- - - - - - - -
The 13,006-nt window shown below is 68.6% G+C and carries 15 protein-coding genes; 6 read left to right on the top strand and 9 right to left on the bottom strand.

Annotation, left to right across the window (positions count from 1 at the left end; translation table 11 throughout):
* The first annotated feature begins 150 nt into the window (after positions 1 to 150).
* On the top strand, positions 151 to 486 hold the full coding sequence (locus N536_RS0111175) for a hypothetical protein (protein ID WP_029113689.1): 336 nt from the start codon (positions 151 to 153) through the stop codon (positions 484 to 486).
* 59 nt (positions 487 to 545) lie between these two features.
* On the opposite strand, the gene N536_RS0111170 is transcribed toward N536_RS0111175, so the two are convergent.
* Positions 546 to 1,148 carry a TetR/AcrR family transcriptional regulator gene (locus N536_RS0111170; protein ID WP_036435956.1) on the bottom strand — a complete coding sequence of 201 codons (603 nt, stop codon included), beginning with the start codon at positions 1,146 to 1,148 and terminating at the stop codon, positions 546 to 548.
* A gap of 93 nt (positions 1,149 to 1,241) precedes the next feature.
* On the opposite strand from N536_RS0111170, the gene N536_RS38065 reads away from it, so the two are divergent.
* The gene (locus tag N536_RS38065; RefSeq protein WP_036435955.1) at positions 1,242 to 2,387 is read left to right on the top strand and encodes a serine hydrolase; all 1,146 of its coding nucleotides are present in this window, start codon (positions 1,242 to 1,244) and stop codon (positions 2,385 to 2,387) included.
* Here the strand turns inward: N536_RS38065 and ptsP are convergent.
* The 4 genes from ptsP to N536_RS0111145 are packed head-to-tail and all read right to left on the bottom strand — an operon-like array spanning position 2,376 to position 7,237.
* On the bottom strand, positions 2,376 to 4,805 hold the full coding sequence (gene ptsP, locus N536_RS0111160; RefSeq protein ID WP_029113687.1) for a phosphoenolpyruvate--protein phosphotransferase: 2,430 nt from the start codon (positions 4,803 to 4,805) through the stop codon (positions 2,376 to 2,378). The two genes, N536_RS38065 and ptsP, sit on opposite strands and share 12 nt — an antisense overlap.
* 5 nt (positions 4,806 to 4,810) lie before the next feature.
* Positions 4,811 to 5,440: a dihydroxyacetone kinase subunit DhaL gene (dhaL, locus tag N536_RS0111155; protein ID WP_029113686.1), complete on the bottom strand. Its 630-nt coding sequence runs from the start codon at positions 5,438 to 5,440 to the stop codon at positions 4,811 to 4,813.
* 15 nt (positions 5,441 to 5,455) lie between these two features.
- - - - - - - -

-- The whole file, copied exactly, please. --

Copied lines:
The 13,006-nt window shown below is 68.6% G+C and carries 15 protein-coding genes; 6 read left to right on the top strand and 9 right to left on the bottom strand.

Annotation, left to right across the window (positions count from 1 at the left end; translation table 11 throughout):
* The first annotated feature begins 150 nt into the window (after positions 1 to 150).
* On the top strand, positions 151 to 486 hold the full coding sequence (locus N536_RS0111175) for a hypothetical protein (protein ID WP_029113689.1): 336 nt from the start codon (positions 151 to 153) through the stop codon (positions 484 to 486).
* 59 nt (positions 487 to 545) lie between these two features.
* On the opposite strand, the gene N536_RS0111170 is transcribed toward N536_RS0111175, so the two are convergent.
* Positions 546 to 1,148 carry a TetR/AcrR family transcriptional regulator gene (locus N536_RS0111170; protein ID WP_036435956.1) on the bottom strand — a complete coding sequence of 201 codons (603 nt, stop codon included), beginning with the start codon at positions 1,146 to 1,148 and terminating at the stop codon, positions 546 to 548.
* A gap of 93 nt (positions 1,149 to 1,241) precedes the next feature.
* On the opposite strand from N536_RS0111170, the gene N536_RS38065 reads away from it, so the two are divergent.
* The gene (locus tag N536_RS38065; RefSeq protein WP_036435955.1) at positions 1,242 to 2,387 is read left to right on the top strand and encodes a serine hydrolase; all 1,146 of its coding nucleotides are present in this window, start codon (positions 1,242 to 1,244) and stop codon (positions 2,385 to 2,387) included.
* Here the strand turns inward: N536_RS38065 and ptsP are convergent.
* The 4 genes from ptsP to N536_RS0111145 are packed head-to-tail and all read right to left on the bottom strand — an operon-like array spanning position 2,376 to position 7,237.
* On the bottom strand, positions 2,376 to 4,805 hold the full coding sequence (gene ptsP, locus N536_RS0111160; RefSeq protein ID WP_029113687.1) for a phosphoenolpyruvate--protein phosphotransferase: 2,430 nt from the start codon (positions 4,803 to 4,805) through the stop codon (positions 2,376 to 2,378). The two genes, N536_RS38065 and ptsP, sit on opposite strands and share 12 nt — an antisense overlap.
* 5 nt (positions 4,806 to 4,810) lie before the next feature.
* Positions 4,811 to 5,440: a dihydroxyacetone kinase subunit DhaL gene (dhaL, locus tag N536_RS0111155; protein ID WP_029113686.1), complete on the bottom strand. Its 630-nt coding sequence runs from the start codon at positions 5,438 to 5,440 to the stop codon at positions 4,811 to 4,813.
* 15 nt (positions 5,441 to 5,455) lie between these two features.